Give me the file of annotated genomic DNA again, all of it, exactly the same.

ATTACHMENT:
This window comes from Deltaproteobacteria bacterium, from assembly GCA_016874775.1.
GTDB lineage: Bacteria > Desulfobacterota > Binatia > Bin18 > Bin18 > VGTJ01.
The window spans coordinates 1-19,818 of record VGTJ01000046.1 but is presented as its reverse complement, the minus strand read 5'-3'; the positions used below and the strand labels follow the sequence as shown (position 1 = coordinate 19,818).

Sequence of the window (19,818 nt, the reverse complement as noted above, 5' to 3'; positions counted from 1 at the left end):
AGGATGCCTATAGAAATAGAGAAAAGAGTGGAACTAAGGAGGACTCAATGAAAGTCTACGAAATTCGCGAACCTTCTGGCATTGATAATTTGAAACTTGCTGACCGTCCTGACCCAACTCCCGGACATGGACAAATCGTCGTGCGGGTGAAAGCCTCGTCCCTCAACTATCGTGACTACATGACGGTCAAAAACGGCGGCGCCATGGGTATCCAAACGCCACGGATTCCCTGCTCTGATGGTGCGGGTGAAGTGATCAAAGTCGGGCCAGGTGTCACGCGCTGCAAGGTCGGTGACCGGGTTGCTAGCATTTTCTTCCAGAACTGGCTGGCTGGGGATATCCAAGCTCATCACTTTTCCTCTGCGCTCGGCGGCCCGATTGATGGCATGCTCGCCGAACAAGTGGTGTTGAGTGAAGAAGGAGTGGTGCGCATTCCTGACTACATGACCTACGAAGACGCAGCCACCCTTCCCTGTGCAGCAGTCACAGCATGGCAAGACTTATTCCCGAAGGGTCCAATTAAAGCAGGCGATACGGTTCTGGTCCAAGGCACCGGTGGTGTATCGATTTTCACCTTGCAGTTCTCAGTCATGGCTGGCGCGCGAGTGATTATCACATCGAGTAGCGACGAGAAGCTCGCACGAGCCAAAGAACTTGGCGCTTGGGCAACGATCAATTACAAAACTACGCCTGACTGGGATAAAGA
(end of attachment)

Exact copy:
This window comes from Deltaproteobacteria bacterium, from assembly GCA_016874775.1.
GTDB lineage: Bacteria > Desulfobacterota > Binatia > Bin18 > Bin18 > VGTJ01.
The window spans coordinates 1-19,818 of record VGTJ01000046.1 but is presented as its reverse complement, the minus strand read 5'-3'; the positions used below and the strand labels follow the sequence as shown (position 1 = coordinate 19,818).

Sequence of the window (19,818 nt, the reverse complement as noted above, 5' to 3'; positions counted from 1 at the left end):
AGGATGCCTATAGAAATAGAGAAAAGAGTGGAACTAAGGAGGACTCAATGAAAGTCTACGAAATTCGCGAACCTTCTGGCATTGATAATTTGAAACTTGCTGACCGTCCTGACCCAACTCCCGGACATGGACAAATCGTCGTGCGGGTGAAAGCCTCGTCCCTCAACTATCGTGACTACATGACGGTCAAAAACGGCGGCGCCATGGGTATCCAAACGCCACGGATTCCCTGCTCTGATGGTGCGGGTGAAGTGATCAAAGTCGGGCCAGGTGTCACGCGCTGCAAGGTCGGTGACCGGGTTGCTAGCATTTTCTTCCAGAACTGGCTGGCTGGGGATATCCAAGCTCATCACTTTTCCTCTGCGCTCGGCGGCCCGATTGATGGCATGCTCGCCGAACAAGTGGTGTTGAGTGAAGAAGGAGTGGTGCGCATTCCTGACTACATGACCTACGAAGACGCAGCCACCCTTCCCTGTGCAGCAGTCACAGCATGGCAAGACTTATTCCCGAAGGGTCCAATTAAAGCAGGCGATACGGTTCTGGTCCAAGGCACCGGTGGTGTATCGATTTTCACCTTGCAGTTCTCAGTCATGGCTGGCGCGCGAGTGATTATCACATCGAGTAGCGACGAGAAGCTCGCACGAGCCAAAGAACTTGGCGCTTGGGCAACGATCAATTACAAAACTACGCCTGACTGGGATAAAGA